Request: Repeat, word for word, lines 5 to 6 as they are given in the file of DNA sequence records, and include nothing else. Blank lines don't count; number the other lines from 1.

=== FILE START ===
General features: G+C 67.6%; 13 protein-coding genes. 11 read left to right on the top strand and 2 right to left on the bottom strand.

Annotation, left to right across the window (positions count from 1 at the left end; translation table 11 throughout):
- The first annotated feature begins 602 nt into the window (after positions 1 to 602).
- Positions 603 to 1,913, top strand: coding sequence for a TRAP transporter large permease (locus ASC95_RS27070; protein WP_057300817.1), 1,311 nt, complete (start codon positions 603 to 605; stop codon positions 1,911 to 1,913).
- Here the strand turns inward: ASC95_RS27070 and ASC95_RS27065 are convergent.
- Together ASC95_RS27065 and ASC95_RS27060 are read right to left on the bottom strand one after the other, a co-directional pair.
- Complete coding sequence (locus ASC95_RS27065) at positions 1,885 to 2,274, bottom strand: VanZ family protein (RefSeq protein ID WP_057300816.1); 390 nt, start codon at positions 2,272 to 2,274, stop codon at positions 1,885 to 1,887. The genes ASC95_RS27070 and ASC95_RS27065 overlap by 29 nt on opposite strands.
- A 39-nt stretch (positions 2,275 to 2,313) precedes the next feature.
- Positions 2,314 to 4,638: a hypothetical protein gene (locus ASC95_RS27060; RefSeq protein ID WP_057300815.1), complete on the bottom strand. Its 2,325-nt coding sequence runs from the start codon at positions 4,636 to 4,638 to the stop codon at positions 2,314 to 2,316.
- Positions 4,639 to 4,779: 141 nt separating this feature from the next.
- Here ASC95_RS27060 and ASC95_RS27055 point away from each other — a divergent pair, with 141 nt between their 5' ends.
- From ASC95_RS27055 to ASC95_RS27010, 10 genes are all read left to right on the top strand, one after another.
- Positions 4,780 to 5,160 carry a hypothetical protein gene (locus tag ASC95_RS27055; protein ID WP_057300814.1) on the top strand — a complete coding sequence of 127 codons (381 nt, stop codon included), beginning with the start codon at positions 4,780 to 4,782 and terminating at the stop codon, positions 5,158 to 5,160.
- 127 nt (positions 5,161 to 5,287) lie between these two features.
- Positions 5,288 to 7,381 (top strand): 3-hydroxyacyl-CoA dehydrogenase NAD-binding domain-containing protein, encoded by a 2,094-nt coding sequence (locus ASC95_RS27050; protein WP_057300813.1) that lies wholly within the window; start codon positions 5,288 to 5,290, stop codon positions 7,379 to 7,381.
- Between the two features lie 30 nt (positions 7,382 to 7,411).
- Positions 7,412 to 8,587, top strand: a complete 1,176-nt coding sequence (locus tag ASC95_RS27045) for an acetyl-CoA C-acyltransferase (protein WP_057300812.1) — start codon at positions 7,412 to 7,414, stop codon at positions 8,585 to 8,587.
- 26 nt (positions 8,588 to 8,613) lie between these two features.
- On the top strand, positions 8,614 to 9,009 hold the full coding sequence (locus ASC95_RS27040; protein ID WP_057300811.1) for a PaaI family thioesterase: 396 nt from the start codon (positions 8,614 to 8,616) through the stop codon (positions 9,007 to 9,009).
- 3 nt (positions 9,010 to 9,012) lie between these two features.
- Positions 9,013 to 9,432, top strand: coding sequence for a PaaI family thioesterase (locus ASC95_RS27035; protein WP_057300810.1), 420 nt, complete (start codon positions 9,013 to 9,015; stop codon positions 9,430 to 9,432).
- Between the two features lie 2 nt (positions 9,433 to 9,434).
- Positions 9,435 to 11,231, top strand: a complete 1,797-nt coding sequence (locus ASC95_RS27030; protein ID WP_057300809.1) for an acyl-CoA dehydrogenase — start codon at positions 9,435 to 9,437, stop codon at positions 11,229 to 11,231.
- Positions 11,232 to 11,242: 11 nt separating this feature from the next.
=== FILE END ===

- Here the strand turns inward: ASC95_RS27070 and ASC95_RS27065 are convergent.
- Together ASC95_RS27065 and ASC95_RS27060 are read right to left on the bottom strand one after the other, a co-directional pair.